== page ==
Openserve fibre and DSL customers will have upgraded data speeds for a three-month period, effective 1 May 2020.
Covid-19 has forced communities, businesses and governments to embrace the centrality of technological advancements to connect, communicate, and conduct business, remotely.
“In light of the extraordinary circumstances the nation is currently facing, Openserve is taking extreme measures to not only protect the safety of our staff and clients but to ensure that we do everything in our power to keep the nation connected during the national lockdown period and beyond. Virtual connections have never been more important,” says Althon Beukes, Openserve CEO.
To this end, Openserve recently introduced solutions and product incentives to the market that would enable reduced data pricing and improved access, allowing their clients to simplify their data product offerings to the end customer.
“In addition to these earlier contributions, we are pleased to announce an increase in speed on our Openserve Fibre Connect and Openserve Copper Connect products, for a period of three months, from May 2020 to July 2020,” says Beukes.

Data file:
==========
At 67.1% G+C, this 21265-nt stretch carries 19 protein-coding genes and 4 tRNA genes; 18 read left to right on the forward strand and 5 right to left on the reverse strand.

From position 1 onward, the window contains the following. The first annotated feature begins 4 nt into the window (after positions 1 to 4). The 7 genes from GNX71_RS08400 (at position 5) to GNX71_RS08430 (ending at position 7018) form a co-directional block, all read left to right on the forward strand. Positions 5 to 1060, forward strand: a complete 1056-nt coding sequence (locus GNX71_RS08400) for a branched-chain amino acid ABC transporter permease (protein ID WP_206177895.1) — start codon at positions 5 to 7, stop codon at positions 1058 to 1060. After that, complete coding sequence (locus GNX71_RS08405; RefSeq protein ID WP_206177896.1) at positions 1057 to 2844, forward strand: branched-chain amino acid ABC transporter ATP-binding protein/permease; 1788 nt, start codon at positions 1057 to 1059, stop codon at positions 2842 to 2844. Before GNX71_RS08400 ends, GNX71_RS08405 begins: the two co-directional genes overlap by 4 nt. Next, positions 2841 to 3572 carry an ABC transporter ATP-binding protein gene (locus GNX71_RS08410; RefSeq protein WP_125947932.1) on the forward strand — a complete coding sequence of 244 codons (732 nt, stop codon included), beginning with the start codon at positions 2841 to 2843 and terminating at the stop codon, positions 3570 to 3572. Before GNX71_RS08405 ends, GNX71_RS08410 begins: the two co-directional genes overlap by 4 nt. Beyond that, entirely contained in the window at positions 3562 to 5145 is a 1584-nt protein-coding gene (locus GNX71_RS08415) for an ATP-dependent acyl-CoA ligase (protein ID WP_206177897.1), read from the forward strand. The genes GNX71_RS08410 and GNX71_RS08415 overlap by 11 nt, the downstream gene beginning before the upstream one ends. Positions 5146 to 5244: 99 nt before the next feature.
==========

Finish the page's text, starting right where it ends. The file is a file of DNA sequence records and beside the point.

Since the outbreak, many network providers and ISPs have started to offer upgraded data speeds. In response to these market changes, Openserve has taken the necessary steps to ensure ISPs are not negatively impacted, offering double the speeds to qualifying FTTH and DSL customers from May until July.
“Our ambition is to empower all South Africans to cope with day to day activities of working from home and home schooling,” Beukes says. “We want to deploy a solution that will help bridge the digital divide and benefit the users who need higher speeds the most. With this new proposition, our lower speed fibre customers will have their speeds doubled at the very least, ensuring that they have enough additional bandwidth to adapt to their demands.
“We have also concentrated our efforts on increasing the speeds of our lower speed DSL customers. Our lowest speed DSL customers will be afforded an upgrade of up to 10x the existing speed, where network constraints allow.”